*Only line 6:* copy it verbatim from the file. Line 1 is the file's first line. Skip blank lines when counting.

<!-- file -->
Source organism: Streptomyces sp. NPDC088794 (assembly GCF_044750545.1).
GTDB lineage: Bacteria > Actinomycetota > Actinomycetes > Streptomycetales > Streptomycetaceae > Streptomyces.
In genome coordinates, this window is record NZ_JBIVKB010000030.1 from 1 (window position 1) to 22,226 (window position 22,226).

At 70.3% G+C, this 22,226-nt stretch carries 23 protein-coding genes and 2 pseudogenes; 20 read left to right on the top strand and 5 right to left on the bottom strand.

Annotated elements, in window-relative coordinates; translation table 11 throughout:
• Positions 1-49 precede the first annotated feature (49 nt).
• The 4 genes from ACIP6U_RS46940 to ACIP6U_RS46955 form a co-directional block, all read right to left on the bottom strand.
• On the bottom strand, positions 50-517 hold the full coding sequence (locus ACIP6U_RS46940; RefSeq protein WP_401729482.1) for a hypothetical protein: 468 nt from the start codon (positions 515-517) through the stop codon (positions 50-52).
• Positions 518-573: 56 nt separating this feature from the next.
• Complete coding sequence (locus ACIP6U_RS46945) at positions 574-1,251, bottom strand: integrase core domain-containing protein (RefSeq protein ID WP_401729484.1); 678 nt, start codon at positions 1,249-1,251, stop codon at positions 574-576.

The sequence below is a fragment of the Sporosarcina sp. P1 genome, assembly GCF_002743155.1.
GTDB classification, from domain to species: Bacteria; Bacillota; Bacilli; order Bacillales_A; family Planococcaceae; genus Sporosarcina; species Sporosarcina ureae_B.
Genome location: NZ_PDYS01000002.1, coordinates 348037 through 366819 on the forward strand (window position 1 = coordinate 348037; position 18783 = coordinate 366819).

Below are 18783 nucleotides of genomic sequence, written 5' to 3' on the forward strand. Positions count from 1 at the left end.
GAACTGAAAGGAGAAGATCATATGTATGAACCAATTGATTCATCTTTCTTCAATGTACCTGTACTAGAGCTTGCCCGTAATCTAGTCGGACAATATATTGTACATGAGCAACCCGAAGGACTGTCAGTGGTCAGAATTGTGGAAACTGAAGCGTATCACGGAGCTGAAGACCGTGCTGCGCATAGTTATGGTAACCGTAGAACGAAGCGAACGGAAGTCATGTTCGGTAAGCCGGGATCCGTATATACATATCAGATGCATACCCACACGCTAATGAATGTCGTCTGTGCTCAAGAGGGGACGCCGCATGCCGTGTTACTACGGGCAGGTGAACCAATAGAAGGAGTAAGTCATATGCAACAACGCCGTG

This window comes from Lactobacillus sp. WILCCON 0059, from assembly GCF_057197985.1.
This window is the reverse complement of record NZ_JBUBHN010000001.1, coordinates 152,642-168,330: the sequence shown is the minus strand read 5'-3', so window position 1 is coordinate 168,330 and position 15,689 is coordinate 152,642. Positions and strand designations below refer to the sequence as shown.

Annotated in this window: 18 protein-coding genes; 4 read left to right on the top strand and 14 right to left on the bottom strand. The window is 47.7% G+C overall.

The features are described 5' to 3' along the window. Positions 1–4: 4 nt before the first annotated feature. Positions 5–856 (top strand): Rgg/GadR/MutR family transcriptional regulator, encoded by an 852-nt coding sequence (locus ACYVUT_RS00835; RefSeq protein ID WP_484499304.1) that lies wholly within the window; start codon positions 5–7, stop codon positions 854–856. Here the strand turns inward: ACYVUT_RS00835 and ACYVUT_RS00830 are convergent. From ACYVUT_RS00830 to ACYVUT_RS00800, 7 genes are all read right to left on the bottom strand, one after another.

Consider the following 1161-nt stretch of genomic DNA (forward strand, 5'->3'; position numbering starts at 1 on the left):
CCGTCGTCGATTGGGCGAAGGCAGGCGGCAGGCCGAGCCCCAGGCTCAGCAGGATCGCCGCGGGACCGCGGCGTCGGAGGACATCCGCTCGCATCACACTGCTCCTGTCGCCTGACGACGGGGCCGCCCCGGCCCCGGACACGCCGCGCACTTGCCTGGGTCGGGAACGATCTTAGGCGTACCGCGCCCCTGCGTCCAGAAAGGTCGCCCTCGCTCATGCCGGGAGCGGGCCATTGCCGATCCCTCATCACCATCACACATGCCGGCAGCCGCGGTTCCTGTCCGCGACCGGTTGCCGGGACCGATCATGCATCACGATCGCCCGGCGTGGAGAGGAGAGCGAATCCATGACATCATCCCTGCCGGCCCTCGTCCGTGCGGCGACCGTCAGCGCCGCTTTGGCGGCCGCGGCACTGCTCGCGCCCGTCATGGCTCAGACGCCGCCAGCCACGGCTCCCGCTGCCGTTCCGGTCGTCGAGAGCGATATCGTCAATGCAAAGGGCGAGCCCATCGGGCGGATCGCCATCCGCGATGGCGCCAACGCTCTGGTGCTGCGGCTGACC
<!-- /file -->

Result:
• Positions 1-49 precede the first annotated feature (49 nt).